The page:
–Not so much in predictions as in conjectures. when i proposed "The Hammer and the Dance", the idea was that the initial hammer would be enough time for countries to learn to “dance” quickly. For me it was not difficult: there were countries like South Korea or Taiwan that had done very well and published all the details of how they had achieved it. It was enough to read it and reproduce it in our countries. But since the hammer worked for them, they did not take the dance with enough urgency, and in the end there were many more confinements than necessary. Nor did I expect that governments, after enthusiastically adopting lockdowns, would consider much more reasonable alternatives, such as confinement only for those infected and their contacts. One of the key assumptions was that the hammer would work to quell the first wave, giving it time to learn to live with the virus. But in many emerging economies, the hammer failed to quell the first wave. Generally, this happened in countries that had very dense and poor urban areas, where people had to go outside to eat and work, and they took the virus back home.
-There are many factors that have changed the situation in recent months. Almost 90 percent of the population is vaccinated in Spain, and the vaccine still reduces the majority of the risk of death, about 90%. Most of those who are not vaccinated are children, who are barely affected by covid. Besides, the omicron variant it kills much less: up to 90 percent less than delta. This variant is unstoppable, due to its high transmissibility and immune escape. After omicron, immunity will be even higher: combining 90 percent of those vaccinated with all infections, more than 95 percent of the population will have immunity. Add to this that the Paxlovid treatment arrives, which reduces deaths from covid by between 90 percent and 100 percent. Separately, each of these factors are important. Together, they are an unstoppable wave: the pandemic will end with the end of the omicron wave.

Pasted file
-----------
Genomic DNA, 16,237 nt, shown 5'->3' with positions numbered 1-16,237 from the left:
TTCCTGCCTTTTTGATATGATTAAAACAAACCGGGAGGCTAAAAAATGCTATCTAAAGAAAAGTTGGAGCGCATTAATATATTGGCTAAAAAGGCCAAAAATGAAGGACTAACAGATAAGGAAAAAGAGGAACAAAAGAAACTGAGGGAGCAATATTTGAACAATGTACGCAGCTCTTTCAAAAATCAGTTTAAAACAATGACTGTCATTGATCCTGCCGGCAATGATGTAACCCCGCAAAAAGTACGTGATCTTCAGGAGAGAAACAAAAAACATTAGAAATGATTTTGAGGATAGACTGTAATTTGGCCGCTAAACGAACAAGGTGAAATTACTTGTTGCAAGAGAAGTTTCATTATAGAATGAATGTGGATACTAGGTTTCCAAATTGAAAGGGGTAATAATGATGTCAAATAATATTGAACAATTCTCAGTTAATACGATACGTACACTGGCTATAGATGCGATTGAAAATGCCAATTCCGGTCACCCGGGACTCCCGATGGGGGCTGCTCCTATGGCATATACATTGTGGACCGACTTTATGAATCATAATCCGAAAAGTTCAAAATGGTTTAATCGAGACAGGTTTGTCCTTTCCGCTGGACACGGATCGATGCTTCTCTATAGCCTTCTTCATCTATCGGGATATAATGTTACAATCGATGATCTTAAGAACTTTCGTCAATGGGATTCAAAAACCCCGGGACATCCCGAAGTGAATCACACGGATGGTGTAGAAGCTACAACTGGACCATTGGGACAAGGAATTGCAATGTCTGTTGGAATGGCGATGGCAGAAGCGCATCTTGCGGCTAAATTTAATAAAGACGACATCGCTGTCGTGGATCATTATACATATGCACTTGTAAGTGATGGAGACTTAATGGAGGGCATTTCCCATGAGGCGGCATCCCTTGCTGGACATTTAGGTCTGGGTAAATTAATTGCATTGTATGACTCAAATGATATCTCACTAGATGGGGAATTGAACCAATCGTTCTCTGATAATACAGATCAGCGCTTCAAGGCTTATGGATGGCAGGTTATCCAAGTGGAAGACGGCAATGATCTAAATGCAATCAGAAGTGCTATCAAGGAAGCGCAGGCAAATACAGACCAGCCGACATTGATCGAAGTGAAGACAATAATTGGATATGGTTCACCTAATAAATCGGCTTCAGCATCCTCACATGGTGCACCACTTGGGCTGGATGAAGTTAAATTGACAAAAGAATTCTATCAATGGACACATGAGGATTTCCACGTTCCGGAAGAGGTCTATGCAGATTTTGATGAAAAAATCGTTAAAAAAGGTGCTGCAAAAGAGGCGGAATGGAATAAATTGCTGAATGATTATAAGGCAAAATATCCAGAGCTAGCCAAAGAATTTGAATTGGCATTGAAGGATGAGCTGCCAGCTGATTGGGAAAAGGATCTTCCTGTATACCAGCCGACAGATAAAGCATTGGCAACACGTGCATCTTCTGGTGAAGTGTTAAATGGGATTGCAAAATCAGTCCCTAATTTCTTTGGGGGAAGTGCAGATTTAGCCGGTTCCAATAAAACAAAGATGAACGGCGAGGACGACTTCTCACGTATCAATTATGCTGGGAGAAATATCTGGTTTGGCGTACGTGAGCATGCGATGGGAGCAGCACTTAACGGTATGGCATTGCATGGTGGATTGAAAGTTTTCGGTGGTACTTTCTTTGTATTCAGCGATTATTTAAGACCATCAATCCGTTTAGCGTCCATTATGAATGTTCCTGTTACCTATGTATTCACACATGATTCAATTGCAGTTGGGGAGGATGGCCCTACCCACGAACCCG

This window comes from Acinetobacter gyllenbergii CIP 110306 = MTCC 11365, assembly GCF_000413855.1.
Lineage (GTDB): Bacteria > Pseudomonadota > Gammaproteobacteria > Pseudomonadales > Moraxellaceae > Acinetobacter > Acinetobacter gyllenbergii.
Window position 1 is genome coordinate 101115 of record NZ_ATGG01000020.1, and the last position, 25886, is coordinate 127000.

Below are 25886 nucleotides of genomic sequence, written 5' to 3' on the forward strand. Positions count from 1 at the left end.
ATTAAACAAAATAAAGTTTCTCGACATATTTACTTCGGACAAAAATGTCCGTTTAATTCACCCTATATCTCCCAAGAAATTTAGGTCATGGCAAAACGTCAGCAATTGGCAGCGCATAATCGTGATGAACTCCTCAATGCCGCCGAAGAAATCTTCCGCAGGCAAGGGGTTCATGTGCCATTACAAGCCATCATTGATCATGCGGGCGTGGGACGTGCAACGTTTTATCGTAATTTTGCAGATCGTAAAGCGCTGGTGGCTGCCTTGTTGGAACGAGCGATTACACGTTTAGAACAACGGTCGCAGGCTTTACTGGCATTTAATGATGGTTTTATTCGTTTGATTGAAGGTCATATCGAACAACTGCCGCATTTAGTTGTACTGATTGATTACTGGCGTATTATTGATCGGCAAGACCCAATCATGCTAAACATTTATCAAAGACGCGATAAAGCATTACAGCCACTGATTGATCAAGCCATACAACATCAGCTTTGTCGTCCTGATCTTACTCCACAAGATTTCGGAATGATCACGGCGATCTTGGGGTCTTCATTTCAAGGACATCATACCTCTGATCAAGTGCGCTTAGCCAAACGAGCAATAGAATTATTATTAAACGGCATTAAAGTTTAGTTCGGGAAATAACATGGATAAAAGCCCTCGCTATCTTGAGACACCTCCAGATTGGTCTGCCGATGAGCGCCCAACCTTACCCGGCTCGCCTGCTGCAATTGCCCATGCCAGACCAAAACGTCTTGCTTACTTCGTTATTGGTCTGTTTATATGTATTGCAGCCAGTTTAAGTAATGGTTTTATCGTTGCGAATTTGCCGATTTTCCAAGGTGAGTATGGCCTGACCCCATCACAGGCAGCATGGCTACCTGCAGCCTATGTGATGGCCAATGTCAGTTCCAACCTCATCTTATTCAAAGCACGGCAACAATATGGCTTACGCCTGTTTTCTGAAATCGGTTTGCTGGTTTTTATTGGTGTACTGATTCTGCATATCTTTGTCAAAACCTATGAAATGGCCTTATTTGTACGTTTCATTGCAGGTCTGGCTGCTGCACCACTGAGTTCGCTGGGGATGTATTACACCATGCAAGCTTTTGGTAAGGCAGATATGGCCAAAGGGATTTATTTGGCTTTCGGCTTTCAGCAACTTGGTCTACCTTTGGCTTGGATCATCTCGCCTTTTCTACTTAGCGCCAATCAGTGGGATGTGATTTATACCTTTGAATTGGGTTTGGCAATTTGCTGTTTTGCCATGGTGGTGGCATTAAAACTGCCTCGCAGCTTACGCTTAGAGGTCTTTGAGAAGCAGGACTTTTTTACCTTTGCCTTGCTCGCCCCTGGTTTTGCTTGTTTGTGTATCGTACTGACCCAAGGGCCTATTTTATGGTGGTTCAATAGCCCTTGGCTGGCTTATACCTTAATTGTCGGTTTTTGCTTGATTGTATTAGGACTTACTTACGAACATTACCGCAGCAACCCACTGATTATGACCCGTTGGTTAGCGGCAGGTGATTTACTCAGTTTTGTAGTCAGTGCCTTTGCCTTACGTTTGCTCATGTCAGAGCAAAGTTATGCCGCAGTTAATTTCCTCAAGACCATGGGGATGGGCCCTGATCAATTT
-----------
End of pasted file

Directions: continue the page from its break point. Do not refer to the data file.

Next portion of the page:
–And the possibility of a new variant emerging?
–It is unlikely that a new highly aggressive variant will emerge soon, as omicron has an advantage in reproducing in the upper respiratory tract. A more virulent virus would have to reproduce efficiently in the lungs again, but somehow continue to reproduce better than omicron does in the upper respiratory tract. It's unlikely.
– Do you think the response has been fast enough?
I thought it would be more. On the one hand, the pandemic could have been stopped in seven weeks, as South Korea or Taiwan did. On the other hand, I always thought that a solution would come in a matter of months, not years, as I predicted in my article: there were many uncertainties, but to think that not a single pharmaceutical company would be able to find a vaccine or treatment in years, with the amount of money at stake seemed unlikely to me.
-In these two years, what lessons have you learned from everything that has happened?
–The main one, that the public decision-making systems we have do not work. Politics moves at a snail's pace and information moves at the speed of light. My article arrived before most governments made any decisions, which showed that a person could do an analysis faster than a government. We have seen debates, such as the one on masks, in which governments had no initiative. There was accessible information to resolve the pandemic quickly but they did not know how to react with such speed.
-We thought that the covid would change the world in some way, but we return to war scenarios in Europe.
-The war is going to change international attitudes, but the covid is going to change the structure of society, mainly in remote work. Many nuclear families are going to live close to their grandparents again, small towns are going to be revitalized, companies that do not hire remote workers are not going to be competitive, inequality is going to increase because those who work remotely for multinationals are going earn more than others, and ties will be strengthened in areas of the same time zone, such as Europe and Africa.